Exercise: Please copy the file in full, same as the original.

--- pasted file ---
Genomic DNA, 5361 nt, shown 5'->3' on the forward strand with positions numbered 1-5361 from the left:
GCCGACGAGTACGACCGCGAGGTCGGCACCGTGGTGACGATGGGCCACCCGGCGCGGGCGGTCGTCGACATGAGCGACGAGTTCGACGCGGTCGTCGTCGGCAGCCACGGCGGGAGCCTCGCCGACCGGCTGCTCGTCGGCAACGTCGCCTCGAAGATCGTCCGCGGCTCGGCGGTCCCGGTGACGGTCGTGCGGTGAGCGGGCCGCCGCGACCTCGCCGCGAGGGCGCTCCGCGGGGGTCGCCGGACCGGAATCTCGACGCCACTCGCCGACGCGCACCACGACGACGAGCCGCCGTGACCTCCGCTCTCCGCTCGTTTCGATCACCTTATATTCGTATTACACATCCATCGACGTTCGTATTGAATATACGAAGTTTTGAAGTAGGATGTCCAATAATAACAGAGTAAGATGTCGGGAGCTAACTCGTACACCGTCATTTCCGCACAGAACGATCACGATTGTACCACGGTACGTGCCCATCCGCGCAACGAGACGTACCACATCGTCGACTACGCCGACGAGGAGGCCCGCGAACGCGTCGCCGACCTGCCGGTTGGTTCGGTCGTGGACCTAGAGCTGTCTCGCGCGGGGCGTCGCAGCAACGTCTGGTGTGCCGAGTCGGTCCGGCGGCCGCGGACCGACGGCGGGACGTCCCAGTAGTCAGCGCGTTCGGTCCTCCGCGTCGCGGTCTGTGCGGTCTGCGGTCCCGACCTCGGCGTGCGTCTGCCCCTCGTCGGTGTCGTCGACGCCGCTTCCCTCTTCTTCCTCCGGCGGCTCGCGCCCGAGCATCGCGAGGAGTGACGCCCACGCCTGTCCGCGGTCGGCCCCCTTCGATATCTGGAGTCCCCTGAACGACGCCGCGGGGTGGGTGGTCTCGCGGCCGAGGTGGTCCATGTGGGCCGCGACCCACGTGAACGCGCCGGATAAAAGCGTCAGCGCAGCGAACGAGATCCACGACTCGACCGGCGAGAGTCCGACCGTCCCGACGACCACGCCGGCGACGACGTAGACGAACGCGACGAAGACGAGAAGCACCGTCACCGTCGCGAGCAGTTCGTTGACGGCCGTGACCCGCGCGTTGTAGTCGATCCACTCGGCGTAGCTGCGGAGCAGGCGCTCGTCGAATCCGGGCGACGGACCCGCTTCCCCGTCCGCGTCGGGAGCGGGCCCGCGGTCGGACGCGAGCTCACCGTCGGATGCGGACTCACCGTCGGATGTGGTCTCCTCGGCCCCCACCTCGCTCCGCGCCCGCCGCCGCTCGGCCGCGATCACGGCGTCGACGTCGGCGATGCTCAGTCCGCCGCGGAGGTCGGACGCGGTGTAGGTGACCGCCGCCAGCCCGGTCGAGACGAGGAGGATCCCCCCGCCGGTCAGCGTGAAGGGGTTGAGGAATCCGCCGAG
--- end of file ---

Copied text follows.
Genomic DNA, 5361 nt, shown 5'->3' on the forward strand with positions numbered 1-5361 from the left:
GCCGACGAGTACGACCGCGAGGTCGGCACCGTGGTGACGATGGGCCACCCGGCGCGGGCGGTCGTCGACATGAGCGACGAGTTCGACGCGGTCGTCGTCGGCAGCCACGGCGGGAGCCTCGCCGACCGGCTGCTCGTCGGCAACGTCGCCTCGAAGATCGTCCGCGGCTCGGCGGTCCCGGTGACGGTCGTGCGGTGAGCGGGCCGCCGCGACCTCGCCGCGAGGGCGCTCCGCGGGGGTCGCCGGACCGGAATCTCGACGCCACTCGCCGACGCGCACCACGACGACGAGCCGCCGTGACCTCCGCTCTCCGCTCGTTTCGATCACCTTATATTCGTATTACACATCCATCGACGTTCGTATTGAATATACGAAGTTTTGAAGTAGGATGTCCAATAATAACAGAGTAAGATGTCGGGAGCTAACTCGTACACCGTCATTTCCGCACAGAACGATCACGATTGTACCACGGTACGTGCCCATCCGCGCAACGAGACGTACCACATCGTCGACTACGCCGACGAGGAGGCCCGCGAACGCGTCGCCGACCTGCCGGTTGGTTCGGTCGTGGACCTAGAGCTGTCTCGCGCGGGGCGTCGCAGCAACGTCTGGTGTGCCGAGTCGGTCCGGCGGCCGCGGACCGACGGCGGGACGTCCCAGTAGTCAGCGCGTTCGGTCCTCCGCGTCGCGGTCTGTGCGGTCTGCGGTCCCGACCTCGGCGTGCGTCTGCCCCTCGTCGGTGTCGTCGACGCCGCTTCCCTCTTCTTCCTCCGGCGGCTCGCGCCCGAGCATCGCGAGGAGTGACGCCCACGCCTGTCCGCGGTCGGCCCCCTTCGATATCTGGAGTCCCCTGAACGACGCCGCGGGGTGGGTGGTCTCGCGGCCGAGGTGGTCCATGTGGGCCGCGACCCACGTGAACGCGCCGGATAAAAGCGTCAGCGCAGCGAACGAGATCCACGACTCGACCGGCGAGAGTCCGACCGTCCCGACGACCACGCCGGCGACGACGTAGACGAACGCGACGAAGACGAGAAGCACCGTCACCGTCGCGAGCAGTTCGTTGACGGCCGTGACCCGCGCGTTGTAGTCGATCCACTCGGCGTAGCTGCGGAGCAGGCGCTCGTCGAATCCGGGCGACGGACCCGCTTCCCCGTCCGCGTCGGGAGCGGGCCCGCGGTCGGACGCGAGCTCACCGTCGGATGCGGACTCACCGTCGGATGTGGTCTCCTCGGCCCCCACCTCGCTCCGCGCCCGCCGCCGCTCGGCCGCGATCACGGCGTCGACGTCGGCGATGCTCAGTCCGCCGCGGAGGTCGGACGCGGTGTAGGTGACCGCCGCCAGCCCGGTCGAGACGAGGAGGATCCCCCCGCCGGTCAGCGTGAAGGGGTTGAGGAATCCGCCGAG